But no sooner had basketball taken hold in women's colleges that an outcry arose that it was eroding sacred concepts of womanhood. Previously well-bred young ladies could be seen running and falling, shrieking in excitement and, worst of all, calling each other by nicknames. (Yo, Queenie! Take her out!)

Games would end with handkerchiefs and hair pins scattered all over gymnasium floors. It befuddled some of the sports writers. One article in the Los Angeles Times had a headline that said: "Sweet Things Have Scrap." It went on to furnish details of a high school game that included a lot of hair-pulling, tumbling and sliding. The reporter wrote: "There was something disquieting in the grim and murderous determinations with which the young ladies chased each other all over the court."

This masculine behavior was so scandalous a development that parents forbade their daughters to participate, and medical doctors and physical education instructors wrote long worried studies about the psychological and physical effects of the sport, calling for it to be abolished.

A physical education teacher named Agnes Childs complained of these tendencies in 1905 in a Spalding guide to women's basketball. "There is an irresistible temptation when a ball is rolling along the floor for the players in the vicinity to go sliding after it; and nothing makes a game more rowdyish in appearance and causes more adverse criticism that this most natural temptations to go after the ball by the quickest means."

Another leading physical education authority of the time, Agnes Wayman, proposed still more rule restrictions to make the game more compatible with popular views of femininity. She espoused "neatly combed hair, no gum chewing or slang, never calling each other by last names and never lying or sitting down on the floor."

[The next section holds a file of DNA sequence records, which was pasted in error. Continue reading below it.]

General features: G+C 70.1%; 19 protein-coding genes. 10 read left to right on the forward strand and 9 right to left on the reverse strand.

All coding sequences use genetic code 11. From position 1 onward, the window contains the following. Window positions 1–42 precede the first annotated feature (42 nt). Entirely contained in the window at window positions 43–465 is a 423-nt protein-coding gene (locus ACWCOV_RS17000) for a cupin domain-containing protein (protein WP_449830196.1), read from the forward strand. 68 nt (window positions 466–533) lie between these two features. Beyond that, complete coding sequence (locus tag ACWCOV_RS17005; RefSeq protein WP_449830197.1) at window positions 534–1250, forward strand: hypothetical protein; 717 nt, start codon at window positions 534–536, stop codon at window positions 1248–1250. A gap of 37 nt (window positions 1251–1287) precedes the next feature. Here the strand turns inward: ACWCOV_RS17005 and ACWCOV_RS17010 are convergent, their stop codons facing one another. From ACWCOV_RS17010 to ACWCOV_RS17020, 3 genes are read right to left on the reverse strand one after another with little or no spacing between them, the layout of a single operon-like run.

Berenson, too, recognized that if the game did not improve its reputation for womanliness, women might not be allowed to play it. She also struck on the ideas of aligning games to social affairs, serving refreshments or even elaborate dinners afterwards. This was known as the "Cookies and Milk" strategy.

Ann Meyers revolutionized the game in the 1970s. A four-time All-America at UCLA, she signed a one-year, $50,000 contract with the NBA's Indiana Pacers. Meyers received a tryout, but did not make the team. She is the first four-time Kodak All-American, male or female, and led the UCLA Bruins to the 1978 NCAA title. She also competed in volleyball and track and field in college. She earned a silver medal as part of the first women's US Olympic Basketball team in 1976 and was the first high school player to make the women's national team. She is a scratch golfer and considered playing on the LPGA Tour. Ann has also done broadcast commentary for men's and women's basketball, softball, tennis, volleyball and soccer. She has been inducted into the UCLA Sports Hall of Fame, the Women's Sports Hall of Fame, the National Basketball Hall of Fame and the National High School Hall of Fame.

As women's basketball grew out of its infancy, women continued to struggle with somehow balancing femininity with athleticism. As the sporting woman gained acceptance, old passive definitions of beauty presented a dilemma. Men still wanted women to be beautiful, and women cared about their appearances, too.

In a comprehensive history of the game, a book called A Century of Women's Basketball: From Frailty to Final Four, another extraordinary story illustrates the tension between athleticism and femininity. In 1936, a team of gifted women called The Red Heads toured the country playing exhibitions against men's teams. Team members were required to wear makeup, look beautiful and play well. They were also required to either wear red wigs or dye their hair red.

Obviously, progress was a long time coming. But it got here, inevitably. Not until 1924 did women self-govern their basketball competitions. The three-section court wasn't reduced to two sections until 1938, which was two years after men began playing basketball in the Olympic. Women started 40 years later.

In 1971, women were finally considered robust enough to play a full-court game, and in 1985, Senda Berenson became the first woman to make the Naismith Memorial Basketball Hall of Fame. (info from an article by Sally Jenkins for WNBA, and